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Henning Mankell is the internatinally acclaimed, bestselling author of the Kurt Wallander novels. Mankell's novels have been translated into forty-five languages and have sold more than forty million copies worldwide. He was the first winner of the Ripper Award and also received the Glass Key and the Crime Writers' Association Golden Dagger, among other awards. His Kurt Wallander mysteries have been adapted into a PBS television series starring Kenneth Branagh. During his life, Mankell divided his time between Sweden and Mozambique, where he was artistic director of the Teatro Avenida in Maputo. He died in 2015.
Set against the chaotic backdrop of eastern Europe after the fall of the Berlin Wall, Mankell's intense, accomplished mystery, the last in his Kurt Wallander series (Firewall, etc.), explores one man's struggle to find truth and justice in a society increasingly bereft of either. Here the provincial Swedish detective takes on a probably fruitless task: investigating the murders of two unidentified men washed up on the Swedish coast in an inflatable dinghy. The only clues: their dental work suggests they're from an Eastern Bloc country; the raft is Yugoslavian. But their deaths mushroom into an international incident that takes Wallander to Riga, Latvia, and enmeshes him in an incredibly dangerous and emotionally draining situation, battling forces far larger than the "bloodless burglaries and frauds" he typically pursues in Sweden. In Riga, Wallander must deal with widespread governmental corruption, which opens his eyes to the chilling reality of life in the totalitarian Eastern Bloc: grim, harrowing and volatile. Wallander's introspection and self-doubt make him compellingly real, and his efforts to find out what happened to those men on the life raft makes for riveting reading. There's a pervasive sense of Scandinavian gloom, in Wallander and in the novel, that might be difficult for some American readers, but this is a very worthy book-a unique combination of police procedural and spy thriller that also happens to be a devastating critique of Soviet-style Communism. (Apr. 24) Forecast: Despite considerable success abroad (the author has won the U.K.'s Gold Dagger Award) and increased exposure here (two of his books have recently been reprinted in Vintage's Black Lizard series), Mankell still has an uphill struggle to break out of the "literary" ghetto. Copyright 2003 Reed Business Information.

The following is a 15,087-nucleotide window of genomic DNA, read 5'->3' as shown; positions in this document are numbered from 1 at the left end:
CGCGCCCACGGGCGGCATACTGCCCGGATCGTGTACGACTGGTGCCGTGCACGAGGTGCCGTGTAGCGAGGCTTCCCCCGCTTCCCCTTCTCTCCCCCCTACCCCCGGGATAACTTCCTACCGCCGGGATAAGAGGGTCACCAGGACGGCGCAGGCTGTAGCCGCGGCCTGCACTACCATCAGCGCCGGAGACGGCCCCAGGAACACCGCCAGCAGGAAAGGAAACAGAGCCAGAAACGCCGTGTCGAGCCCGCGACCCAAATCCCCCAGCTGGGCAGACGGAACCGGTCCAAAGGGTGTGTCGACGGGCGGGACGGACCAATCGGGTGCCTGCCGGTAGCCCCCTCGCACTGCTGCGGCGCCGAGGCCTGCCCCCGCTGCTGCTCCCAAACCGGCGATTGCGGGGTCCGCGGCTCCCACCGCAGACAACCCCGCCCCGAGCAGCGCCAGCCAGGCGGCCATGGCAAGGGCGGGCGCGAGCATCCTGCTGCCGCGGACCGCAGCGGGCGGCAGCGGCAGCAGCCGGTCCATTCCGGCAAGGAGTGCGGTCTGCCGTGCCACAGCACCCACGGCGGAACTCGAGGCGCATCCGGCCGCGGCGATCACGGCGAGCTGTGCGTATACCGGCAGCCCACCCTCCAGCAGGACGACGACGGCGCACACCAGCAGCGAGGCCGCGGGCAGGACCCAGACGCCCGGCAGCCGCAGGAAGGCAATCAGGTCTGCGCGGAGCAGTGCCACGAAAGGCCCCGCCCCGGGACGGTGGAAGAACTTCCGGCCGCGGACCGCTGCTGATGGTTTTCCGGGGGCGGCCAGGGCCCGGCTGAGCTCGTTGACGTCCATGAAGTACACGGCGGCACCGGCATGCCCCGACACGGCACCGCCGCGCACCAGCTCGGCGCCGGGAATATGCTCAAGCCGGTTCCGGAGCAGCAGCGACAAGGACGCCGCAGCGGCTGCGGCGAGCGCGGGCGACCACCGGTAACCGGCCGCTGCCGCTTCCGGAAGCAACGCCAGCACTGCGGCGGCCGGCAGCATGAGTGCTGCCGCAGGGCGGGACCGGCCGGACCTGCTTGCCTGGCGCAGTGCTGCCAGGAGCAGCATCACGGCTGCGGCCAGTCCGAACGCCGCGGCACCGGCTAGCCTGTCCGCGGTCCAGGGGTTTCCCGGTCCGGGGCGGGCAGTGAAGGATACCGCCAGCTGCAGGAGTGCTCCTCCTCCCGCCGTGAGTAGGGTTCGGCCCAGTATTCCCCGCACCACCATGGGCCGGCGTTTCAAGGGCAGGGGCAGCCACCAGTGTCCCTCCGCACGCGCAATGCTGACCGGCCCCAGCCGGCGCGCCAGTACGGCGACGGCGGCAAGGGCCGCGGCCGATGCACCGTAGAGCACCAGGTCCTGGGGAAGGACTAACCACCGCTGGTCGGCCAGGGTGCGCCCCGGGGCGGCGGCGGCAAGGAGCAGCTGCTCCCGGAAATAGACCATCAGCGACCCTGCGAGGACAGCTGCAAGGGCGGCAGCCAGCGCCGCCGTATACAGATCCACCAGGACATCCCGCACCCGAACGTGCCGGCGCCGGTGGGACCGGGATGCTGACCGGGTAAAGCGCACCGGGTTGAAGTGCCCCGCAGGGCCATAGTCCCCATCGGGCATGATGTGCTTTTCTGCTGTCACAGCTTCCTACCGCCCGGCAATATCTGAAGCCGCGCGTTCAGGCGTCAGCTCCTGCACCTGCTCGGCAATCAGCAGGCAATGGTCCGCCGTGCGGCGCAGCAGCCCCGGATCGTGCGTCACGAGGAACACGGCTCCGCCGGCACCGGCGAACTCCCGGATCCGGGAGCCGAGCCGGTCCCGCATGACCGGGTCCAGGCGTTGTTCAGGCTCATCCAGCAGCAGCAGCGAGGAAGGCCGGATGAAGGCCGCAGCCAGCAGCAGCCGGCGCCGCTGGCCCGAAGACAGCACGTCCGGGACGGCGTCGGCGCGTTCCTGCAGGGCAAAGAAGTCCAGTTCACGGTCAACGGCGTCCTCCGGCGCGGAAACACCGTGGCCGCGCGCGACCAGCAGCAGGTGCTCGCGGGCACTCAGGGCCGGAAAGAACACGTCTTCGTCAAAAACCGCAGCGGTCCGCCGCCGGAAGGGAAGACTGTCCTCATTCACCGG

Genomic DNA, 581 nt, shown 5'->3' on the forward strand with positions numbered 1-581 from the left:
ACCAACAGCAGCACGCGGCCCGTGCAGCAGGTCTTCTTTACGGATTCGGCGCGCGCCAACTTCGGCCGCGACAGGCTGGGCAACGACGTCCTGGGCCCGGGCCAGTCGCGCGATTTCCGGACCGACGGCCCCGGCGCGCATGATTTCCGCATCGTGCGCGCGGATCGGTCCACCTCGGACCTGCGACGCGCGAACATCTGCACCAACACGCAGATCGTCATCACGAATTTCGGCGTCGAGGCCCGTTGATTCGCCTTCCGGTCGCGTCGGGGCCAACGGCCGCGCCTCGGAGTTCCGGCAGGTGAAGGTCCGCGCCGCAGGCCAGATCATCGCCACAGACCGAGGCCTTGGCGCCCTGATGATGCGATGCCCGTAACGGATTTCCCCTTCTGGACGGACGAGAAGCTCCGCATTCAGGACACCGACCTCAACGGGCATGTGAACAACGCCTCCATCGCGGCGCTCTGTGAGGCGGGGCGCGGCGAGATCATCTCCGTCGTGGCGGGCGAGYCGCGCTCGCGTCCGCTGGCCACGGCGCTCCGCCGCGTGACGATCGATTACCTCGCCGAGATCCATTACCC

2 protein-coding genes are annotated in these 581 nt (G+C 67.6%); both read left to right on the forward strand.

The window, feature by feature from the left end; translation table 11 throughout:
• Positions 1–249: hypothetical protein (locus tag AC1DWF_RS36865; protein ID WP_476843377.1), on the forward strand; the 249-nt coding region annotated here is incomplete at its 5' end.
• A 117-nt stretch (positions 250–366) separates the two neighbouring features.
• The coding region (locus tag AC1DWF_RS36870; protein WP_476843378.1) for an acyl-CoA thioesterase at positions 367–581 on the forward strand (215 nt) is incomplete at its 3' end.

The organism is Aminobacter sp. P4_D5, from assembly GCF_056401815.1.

"A tale rich in gritty local culture. . . . The plot is satisfyingly seamy, Wallander is, as always, discombobulated and astute." -Los Angeles Times "Apart from his uncommon skill at devising dense, mulilayered plots, Mankell's forte is matching mood to setting and subject." -The New York Times Book Review "The writing is spare, the characterization deft, the atmosphere strong and the suspense overwhelming." -Times Literary Supplement "A gripping, thoughtful police procedural that engages from the first page." -Irish Independent